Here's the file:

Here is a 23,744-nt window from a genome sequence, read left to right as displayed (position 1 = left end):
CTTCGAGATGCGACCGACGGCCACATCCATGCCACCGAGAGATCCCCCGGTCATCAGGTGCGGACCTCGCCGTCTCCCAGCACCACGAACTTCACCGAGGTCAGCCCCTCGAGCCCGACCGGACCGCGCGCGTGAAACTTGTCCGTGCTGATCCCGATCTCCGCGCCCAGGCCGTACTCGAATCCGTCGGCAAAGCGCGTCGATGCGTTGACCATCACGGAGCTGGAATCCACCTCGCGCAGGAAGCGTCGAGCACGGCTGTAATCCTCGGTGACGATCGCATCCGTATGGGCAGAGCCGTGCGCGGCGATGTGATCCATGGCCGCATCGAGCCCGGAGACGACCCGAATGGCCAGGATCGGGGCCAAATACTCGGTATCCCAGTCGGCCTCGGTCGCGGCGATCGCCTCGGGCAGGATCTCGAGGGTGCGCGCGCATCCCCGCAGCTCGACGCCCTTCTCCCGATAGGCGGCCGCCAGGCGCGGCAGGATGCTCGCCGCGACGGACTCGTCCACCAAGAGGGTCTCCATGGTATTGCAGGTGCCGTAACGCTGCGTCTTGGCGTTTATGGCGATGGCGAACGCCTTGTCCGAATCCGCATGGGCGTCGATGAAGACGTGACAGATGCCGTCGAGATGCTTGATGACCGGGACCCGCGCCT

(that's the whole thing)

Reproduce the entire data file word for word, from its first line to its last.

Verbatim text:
Here is a 23,744-nt window from a genome sequence, read left to right as displayed (position 1 = left end):
CTTCGAGATGCGACCGACGGCCACATCCATGCCACCGAGAGATCCCCCGGTCATCAGGTGCGGACCTCGCCGTCTCCCAGCACCACGAACTTCACCGAGGTCAGCCCCTCGAGCCCGACCGGACCGCGCGCGTGAAACTTGTCCGTGCTGATCCCGATCTCCGCGCCCAGGCCGTACTCGAATCCGTCGGCAAAGCGCGTCGATGCGTTGACCATCACGGAGCTGGAATCCACCTCGCGCAGGAAGCGTCGAGCACGGCTGTAATCCTCGGTGACGATCGCATCCGTATGGGCAGAGCCGTGCGCGGCGATGTGATCCATGGCCGCATCGAGCCCGGAGACGACCCGAATGGCCAGGATCGGGGCCAAATACTCGGTATCCCAGTCGGCCTCGGTCGCGGCGATCGCCTCGGGCAGGATCTCGAGGGTGCGCGCGCATCCCCGCAGCTCGACGCCCTTCTCCCGATAGGCGGCCGCCAGGCGCGGCAGGATGCTCGCCGCGACGGACTCGTCCACCAAGAGGGTCTCCATGGTATTGCAGGTGCCGTAACGCTGCGTCTTGGCGTTTATGGCGATGGCGAACGCCTTGTCCGAATCCGCATGGGCGTCGATGAAGACGTGACAGATGCCGTCGAGATGCTTGATGACCGGGACCCGCGCCT